That is the price of political interference. There is no accountability and it will continue for as long as the public pay the price, and not the politicians.


posted 5 Nov 2020, 20:33 by Gerry Kangalee   [ updated 20 Nov 2020, 12:03 ]

This article is an attempt to show that certain statements and measures announced in relation to the energy sector in the 2021 budget are simply a continuation of the structural adjustment of the energy sector in sync with the ideology and polices of the International Monetary Fund, The World Bank, the InterAmerican Development Bank, The World Trade Organization, The Dominant Western Capitalist Transnational Energy Corporations, and the states which protect and support the latter.

The implementation of the ideology and policies has an excellent track record of creating havoc, confusion, destruction and persistent suffering worldwide!

In the second paragraph under the heading energy, the minister of finance remarked:

“Madam Speaker, immediately upon our assumption of office in 2015 and after an assessment of the viability of the oil and gas sectors, we began an energy reform process. A major component of the re-structuring process was our decision to address the difficulties inherent in the domestic sector. We re-structured the Petroleum Company of Trinidad and Tobago (Petrotrin), a loss-making state enterprise with operational expenditure outstripping its revenues and with unsustainable debt obligations. We focused on exploration and production by creating a dedicated company into which we transferred and vested the exploration and production assets of Petrotrin: Heritage Petroleum Company Limited (Heritage).

“We established a terminalling business model by creating Paria Fuel Trading Company Limited (Paria) which became responsible for importing and distributing all categories of fuel required for our domestic and sub-regional markets.”

The Minister of Finance went on later in the budget statement to indicate that the fuel subsidy will be removed, prices will be subject to market forces and the government will sell all gas stations owned by the State Enterprise, the National Petroleum Marketing Company (NP) to the private sector, with first preference going to the existing dealers and concessionaires.

What has been presented by the minister in the budget statement on Monday 5th October, 2020 is simply the Rowley PNM Administration’s firm commitment to the structural adjustment agenda which was officially started during the economic crisis of the 1980s. One of the noticeable trends in terms of official strategy has been the divestment of state enterprises, which is a form of privatisation.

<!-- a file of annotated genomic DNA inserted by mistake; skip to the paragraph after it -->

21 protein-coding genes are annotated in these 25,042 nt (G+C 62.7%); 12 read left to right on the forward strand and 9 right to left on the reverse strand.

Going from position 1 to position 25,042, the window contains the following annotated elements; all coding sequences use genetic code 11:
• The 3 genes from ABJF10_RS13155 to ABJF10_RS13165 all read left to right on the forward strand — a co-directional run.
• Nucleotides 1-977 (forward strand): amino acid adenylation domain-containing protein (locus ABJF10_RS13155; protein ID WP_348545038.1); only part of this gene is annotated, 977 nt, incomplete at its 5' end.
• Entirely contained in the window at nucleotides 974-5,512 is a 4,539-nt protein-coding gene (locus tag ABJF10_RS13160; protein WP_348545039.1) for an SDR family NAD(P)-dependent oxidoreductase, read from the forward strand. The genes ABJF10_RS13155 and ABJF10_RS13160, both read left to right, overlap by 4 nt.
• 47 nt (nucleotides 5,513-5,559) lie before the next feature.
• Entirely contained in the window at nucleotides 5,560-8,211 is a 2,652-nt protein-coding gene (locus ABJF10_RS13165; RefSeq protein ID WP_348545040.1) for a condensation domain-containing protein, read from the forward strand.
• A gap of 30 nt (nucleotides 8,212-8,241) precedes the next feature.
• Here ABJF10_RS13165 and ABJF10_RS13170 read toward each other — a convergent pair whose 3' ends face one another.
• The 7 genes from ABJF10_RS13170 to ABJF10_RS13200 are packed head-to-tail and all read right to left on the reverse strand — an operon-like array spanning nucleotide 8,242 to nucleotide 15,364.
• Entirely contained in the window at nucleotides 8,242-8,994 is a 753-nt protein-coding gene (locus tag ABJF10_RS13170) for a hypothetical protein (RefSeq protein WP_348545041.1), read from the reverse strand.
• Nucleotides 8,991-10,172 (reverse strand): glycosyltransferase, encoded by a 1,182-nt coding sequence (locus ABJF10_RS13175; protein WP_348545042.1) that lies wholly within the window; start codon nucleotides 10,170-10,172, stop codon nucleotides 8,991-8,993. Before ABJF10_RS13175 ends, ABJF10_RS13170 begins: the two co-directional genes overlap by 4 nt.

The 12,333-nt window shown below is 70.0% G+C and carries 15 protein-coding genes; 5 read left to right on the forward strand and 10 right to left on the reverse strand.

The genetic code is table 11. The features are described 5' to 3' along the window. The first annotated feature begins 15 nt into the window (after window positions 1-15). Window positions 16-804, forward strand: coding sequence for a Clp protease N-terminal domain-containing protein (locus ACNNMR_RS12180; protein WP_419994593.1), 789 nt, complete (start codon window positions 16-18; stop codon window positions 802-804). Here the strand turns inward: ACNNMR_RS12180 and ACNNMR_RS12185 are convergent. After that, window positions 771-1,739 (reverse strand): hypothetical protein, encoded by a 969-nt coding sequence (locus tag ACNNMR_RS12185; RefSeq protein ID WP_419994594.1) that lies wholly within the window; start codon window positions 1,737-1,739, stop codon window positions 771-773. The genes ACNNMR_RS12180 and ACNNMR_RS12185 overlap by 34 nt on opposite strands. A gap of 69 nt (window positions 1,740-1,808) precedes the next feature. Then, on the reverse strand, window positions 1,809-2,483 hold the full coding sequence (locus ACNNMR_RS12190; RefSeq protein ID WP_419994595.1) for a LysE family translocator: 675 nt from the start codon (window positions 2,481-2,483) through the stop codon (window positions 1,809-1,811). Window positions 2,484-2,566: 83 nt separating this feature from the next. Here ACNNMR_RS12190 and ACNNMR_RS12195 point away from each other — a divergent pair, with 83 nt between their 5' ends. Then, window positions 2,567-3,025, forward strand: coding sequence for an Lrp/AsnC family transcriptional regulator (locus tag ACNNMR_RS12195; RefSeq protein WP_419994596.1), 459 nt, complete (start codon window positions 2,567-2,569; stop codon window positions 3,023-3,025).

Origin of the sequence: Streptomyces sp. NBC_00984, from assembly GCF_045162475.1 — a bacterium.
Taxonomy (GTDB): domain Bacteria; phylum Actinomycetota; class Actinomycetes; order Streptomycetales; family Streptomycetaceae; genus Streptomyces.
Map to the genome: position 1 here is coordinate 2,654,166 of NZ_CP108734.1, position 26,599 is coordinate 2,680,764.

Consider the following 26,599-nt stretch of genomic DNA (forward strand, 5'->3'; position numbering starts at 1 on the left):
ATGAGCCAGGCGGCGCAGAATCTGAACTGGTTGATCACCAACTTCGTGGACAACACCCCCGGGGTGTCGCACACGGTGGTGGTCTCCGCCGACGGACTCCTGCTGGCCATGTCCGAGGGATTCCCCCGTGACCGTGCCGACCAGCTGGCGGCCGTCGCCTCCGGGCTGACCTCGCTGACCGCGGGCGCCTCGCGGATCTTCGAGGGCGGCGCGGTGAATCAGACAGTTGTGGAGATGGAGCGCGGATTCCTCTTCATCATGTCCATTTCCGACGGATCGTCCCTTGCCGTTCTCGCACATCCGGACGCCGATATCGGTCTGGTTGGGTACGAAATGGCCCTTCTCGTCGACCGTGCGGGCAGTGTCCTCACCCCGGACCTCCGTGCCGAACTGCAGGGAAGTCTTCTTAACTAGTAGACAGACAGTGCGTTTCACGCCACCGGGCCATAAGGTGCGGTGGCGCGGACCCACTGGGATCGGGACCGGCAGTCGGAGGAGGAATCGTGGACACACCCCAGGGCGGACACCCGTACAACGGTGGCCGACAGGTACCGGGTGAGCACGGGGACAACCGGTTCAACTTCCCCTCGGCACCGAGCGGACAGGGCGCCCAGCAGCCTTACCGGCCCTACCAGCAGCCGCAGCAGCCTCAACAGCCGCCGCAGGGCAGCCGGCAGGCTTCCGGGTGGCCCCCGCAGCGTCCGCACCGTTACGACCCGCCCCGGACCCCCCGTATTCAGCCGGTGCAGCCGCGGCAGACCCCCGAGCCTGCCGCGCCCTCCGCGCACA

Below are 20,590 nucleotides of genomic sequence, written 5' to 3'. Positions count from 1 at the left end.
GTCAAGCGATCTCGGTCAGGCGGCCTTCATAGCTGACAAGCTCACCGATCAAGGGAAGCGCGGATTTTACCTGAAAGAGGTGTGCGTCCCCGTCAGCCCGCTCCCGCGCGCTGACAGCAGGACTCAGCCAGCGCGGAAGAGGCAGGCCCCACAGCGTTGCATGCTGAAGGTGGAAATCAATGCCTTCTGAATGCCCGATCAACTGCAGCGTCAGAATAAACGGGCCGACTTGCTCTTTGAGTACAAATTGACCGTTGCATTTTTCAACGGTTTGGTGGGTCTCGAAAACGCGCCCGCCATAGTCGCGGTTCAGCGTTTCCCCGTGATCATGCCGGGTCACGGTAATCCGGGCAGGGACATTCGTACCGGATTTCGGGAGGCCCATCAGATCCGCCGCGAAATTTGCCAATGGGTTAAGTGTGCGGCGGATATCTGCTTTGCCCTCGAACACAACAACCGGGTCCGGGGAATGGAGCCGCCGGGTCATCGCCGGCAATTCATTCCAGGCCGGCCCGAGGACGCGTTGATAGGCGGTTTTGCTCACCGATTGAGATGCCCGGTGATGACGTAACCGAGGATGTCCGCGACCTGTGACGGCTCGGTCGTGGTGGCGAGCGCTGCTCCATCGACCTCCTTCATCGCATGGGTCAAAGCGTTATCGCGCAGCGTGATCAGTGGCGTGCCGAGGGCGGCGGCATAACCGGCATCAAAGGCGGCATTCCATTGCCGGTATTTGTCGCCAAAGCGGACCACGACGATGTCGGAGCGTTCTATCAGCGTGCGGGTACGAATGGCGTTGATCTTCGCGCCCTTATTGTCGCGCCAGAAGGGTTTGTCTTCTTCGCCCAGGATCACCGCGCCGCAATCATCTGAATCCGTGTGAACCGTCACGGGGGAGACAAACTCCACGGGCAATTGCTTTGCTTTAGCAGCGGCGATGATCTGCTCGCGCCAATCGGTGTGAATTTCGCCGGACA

It is an integral part of the structural adjustment package of reforms imposed on member states 
like Trinidad and Tobago by the International Monetary Fund, the World Bank, the InterAmerican Development Bank and the World Trade Organization. This energy reform package started in the late 1980s when the government of Trinidad and Tobago received financial assistance from the International Monetary Fund in 1988 and 1989. It is known as the orthodox liberal approach to development which rejects the approach to development triggered by the February Revolution of 1970 and financed by the Oil Boom of the 1970’s.

Its aim is to reintroduce a system in which resource allocation and income distribution would be dictated primarily by the market. Having strengthened the incorporation of the Trinidad and Tobago economy into the international capitalist economic order, the real objective is to reinstate the rules of the game that Trinidad and Tobago had followed as a primary exporting company — the rules of the colonial economic order. In this case the local economy retains the traditional colonial status in keeping with the international division of labour as an exporter of goods with low value added, and an importer of goods with high value added processed in the international (Core) Economy — a factor which contributes significantly to underdevelopment in the local economy and the majority of those in the Caribbean and the third world.

A belief in the subservient role of the state complements this approach by removing the public sector from any decision making, concerning the allocation of resources or income distribution and also by trying to drastically reduce the state’s role as a producer of goods and services.

This structural adjustment policy has its genesis in 1983 with the adoption of the IMF/World Bank inspired, “Imperative for adjustment draft development plan 1983-1986.” This plan which was the
product of a consultative and collaborative effort of the IMF/World Bank mission and the government-appointed Demas Task Force was a direct result of the rapidly deteriorating economy, occasioned by the declining oil prices and production, with consequent diminished inflows of foreign exchange, decreasing government savings and a colossal decline in the country’s stock of foreign exchange reserves.

The structural adjustment policy foundation had been properly laid. Faced with the exhaustion of foreign exchange reserves in November 1988 and growing levels of external debt, the government sought financial assistance from the IMF in November 1988 and entered into a 14 month standby agreement with the IMF in January 1989.

This development deepened the existing relationship between the fund and the government and placed the multilateral institution in a more commanding position in terms of determining official policy direction. The local energy sector, the key driver of the economy, was a major target of the structural adjustment policy and different strategies were employed to make the sector compliant with official policy guidelines. However, a number of developments preceded the release of government’s official energy policy: